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A radome minimizes losses and improves radiation characteristics of an antenna through its design. Shown is the surface current density on the patch antenna, the magnitude of the electric potential on the antenna's substrate, and the electric field in the radome's shell. The plot at the bottom left shows the far-field radiation pattern.

Tutorial Package Has 20 New Models for Antenna Design, Plasmonics, and Benchmarking Electromagnetics Simulations

New suite of high-frequency electromagnetic simulation tutorials demonstrate how to apply COMSOL Multiphysics for antenna design and plasmonic technologies. Also shows how to analyze wireless devices and optical systems in a tightly integrated cross-disciplinary software.

BURLINGTON, MA (March 8, 2012) — COMSOL, Inc., today announces the release of a new edition of its RF Module tutorials for its flagship product, COMSOL Multiphysics. The tutorial package has been enhanced with 20 new models that demonstrate how to leverage the RF extension module when designing and analyzing antennas and plasmonic technologies.

Additionally, the new tutorial package comes with a suite of benchmarking tools, enabling users to assess the accuracy of their engineering simulations developed with the RF Module against established reference points. With the 20 new models, the tutorial library for RF Module now provides more than 50 example models, all of which are available for immediate download at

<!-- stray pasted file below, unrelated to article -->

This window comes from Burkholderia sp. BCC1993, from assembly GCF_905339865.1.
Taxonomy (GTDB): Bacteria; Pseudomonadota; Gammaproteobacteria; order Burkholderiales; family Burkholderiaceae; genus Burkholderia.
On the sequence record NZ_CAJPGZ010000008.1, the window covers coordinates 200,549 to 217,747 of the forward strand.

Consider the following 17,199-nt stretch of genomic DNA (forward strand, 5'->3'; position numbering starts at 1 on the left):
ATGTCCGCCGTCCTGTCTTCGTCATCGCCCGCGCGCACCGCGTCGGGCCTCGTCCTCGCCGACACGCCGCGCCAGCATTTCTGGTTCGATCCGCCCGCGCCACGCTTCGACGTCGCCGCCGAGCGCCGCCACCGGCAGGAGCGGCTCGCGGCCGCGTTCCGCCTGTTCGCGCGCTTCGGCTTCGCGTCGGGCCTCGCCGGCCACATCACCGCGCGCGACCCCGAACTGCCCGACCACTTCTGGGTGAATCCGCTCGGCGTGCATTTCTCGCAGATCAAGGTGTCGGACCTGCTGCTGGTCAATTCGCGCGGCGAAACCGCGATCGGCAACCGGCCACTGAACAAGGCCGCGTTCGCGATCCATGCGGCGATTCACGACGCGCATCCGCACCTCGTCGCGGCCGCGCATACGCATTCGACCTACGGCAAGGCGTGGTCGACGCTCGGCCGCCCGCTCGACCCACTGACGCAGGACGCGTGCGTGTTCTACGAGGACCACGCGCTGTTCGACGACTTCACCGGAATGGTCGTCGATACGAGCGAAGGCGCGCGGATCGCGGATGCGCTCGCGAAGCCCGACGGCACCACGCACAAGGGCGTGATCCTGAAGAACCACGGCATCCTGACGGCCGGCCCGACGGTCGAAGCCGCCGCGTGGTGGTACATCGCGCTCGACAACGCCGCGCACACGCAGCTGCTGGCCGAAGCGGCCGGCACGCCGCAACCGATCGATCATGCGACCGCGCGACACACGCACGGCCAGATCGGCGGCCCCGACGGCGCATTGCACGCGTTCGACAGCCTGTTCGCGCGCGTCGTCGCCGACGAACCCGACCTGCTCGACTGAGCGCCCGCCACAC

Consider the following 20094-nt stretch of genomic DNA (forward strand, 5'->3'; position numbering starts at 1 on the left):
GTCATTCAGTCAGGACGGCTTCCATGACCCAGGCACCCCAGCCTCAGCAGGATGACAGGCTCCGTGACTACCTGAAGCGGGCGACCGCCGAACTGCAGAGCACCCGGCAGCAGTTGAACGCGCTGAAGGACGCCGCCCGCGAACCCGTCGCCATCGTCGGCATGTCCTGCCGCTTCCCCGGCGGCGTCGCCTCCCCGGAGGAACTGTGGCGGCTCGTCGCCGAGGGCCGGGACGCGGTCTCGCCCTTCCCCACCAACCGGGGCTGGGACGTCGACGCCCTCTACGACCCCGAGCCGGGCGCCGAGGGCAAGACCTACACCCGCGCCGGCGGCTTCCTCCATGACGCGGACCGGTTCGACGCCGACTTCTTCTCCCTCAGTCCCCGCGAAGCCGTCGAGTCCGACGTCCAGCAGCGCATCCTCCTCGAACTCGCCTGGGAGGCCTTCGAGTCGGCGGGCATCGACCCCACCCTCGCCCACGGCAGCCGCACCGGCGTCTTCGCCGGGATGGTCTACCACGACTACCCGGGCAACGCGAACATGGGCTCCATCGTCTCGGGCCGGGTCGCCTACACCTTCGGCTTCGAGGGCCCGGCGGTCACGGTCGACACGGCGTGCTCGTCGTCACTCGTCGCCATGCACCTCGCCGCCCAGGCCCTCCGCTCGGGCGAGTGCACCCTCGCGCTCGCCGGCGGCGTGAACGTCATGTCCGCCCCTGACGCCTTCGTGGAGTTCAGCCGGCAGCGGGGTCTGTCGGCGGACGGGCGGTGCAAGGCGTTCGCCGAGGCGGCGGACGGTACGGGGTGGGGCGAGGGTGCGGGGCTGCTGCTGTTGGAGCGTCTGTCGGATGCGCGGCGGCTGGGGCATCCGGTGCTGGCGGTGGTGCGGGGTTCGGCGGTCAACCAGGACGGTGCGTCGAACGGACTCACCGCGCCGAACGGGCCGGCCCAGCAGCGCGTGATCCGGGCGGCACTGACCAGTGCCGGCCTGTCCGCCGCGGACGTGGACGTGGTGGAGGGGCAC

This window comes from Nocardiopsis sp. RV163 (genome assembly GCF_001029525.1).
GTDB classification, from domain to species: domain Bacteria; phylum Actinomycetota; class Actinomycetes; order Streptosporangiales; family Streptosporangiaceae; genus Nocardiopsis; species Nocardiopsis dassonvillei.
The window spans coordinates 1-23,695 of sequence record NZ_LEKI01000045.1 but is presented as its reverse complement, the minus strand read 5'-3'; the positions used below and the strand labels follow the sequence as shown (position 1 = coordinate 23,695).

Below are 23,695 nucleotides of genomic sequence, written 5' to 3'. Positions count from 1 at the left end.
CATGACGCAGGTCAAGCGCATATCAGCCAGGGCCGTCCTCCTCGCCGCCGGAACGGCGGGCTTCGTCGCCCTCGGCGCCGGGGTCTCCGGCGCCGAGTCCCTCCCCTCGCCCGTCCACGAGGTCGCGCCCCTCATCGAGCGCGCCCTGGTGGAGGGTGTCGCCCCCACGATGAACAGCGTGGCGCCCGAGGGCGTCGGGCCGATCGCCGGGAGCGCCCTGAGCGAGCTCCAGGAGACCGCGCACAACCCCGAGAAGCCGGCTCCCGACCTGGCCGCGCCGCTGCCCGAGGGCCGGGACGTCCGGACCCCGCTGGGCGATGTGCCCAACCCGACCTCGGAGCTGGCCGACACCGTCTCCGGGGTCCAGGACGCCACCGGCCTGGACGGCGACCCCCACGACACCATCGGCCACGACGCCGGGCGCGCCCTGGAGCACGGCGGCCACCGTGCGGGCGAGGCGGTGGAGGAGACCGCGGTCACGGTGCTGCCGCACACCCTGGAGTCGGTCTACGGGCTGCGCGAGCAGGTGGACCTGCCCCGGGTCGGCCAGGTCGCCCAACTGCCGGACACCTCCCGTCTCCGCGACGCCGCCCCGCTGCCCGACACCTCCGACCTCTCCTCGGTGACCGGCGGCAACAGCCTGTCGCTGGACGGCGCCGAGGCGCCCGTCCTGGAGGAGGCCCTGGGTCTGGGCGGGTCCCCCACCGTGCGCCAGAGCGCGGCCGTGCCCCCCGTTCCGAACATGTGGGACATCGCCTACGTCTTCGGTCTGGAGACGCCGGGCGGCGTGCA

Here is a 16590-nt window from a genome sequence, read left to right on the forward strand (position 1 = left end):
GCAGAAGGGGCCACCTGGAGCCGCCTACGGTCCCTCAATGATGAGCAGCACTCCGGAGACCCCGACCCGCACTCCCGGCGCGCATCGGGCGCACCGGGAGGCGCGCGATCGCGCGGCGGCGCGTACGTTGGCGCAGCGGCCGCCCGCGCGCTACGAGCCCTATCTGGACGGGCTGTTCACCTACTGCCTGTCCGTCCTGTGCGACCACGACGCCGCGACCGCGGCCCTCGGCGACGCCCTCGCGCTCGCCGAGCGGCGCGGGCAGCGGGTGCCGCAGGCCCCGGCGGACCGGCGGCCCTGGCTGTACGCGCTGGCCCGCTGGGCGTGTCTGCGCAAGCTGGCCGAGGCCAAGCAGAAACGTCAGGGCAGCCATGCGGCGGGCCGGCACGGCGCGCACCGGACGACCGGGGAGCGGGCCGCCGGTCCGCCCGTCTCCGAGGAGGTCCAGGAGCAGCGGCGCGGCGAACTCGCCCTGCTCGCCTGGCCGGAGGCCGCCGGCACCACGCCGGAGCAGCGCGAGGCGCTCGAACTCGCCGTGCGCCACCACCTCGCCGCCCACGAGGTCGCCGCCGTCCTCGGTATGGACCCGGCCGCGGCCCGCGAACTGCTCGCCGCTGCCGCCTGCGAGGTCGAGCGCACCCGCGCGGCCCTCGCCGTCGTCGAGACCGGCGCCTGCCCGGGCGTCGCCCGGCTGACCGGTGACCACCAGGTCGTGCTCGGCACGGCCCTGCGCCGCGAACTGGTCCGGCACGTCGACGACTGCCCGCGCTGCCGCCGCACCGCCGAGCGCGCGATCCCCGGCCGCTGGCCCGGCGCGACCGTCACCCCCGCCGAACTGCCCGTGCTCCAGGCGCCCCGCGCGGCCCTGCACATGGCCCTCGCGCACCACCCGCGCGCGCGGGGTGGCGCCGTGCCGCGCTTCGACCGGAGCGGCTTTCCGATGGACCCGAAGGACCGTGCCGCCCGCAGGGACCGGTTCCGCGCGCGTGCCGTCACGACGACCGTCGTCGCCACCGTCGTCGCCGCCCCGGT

“It is great to provide our growing base of RF Module users with a brand new tutorial package,” says Walter Frei, PhD applications manager at COMSOL. “More and more engineers and scientists have made COMSOL Multiphysics their simulation platform for researching and developing emerging technologies such as metamaterial and plasmonics modeling. One reason users cite for the popularity of COMSOL Multiphysics in these applications is the flexibility of the user interface, which allows for anisotropic materials, negative permittivity and permeability. They also cite the software's general and highly automated solver technologies. We're delighted to show our user community how they can better apply the RF Module to RF and Microwave simulations.”

Among the new tutorials now available are microstrip patch antenna, double-layered dielectric lens radome, branch line coupler, evanescent-mode cavity filter, and dielectric resonator antenna. “These examples should really help users get kick-started with COMSOL Multiphysics and the RF Module,” says Jiyoun Munn, microwave applications expert at COMSOL. “They show you step-by-step how to quickly create the geometry and set up material properties, ports, and other boundary conditions. There's even an emphasis on production of relevant S-parameter and far-field radiation pattern outputs, which are vital for making informed design decisions.”

An evanescent-mode cavity filter is resonant at a frequency lower than its original fundamental-mode frequency that can be brought about by creating a discontinuity inside the cavity. The electric field and S-parameter analysis in this example show that this discontinuity – the dielectric tube inside the cavity -- does not significantly distort the signal.

“The tutorials also show off COMSOL’s amazing visualization capabilities,” adds Mr. Munn. “COMSOL lets you visualize any type of field quantity anywhere in your model easily. This capability helps users build confidence in their analyses while developing an intuitive feel for their models quickly.”


A number of classic benchmarks are a standard part of the new RF Module tutorial package. The benchmarks come with step-by-step instructions that make it easy for users set-up their evaluations. Among the areas of interest addressed by new example benchmarks are transmission line theory, Mie scattering, and photonics.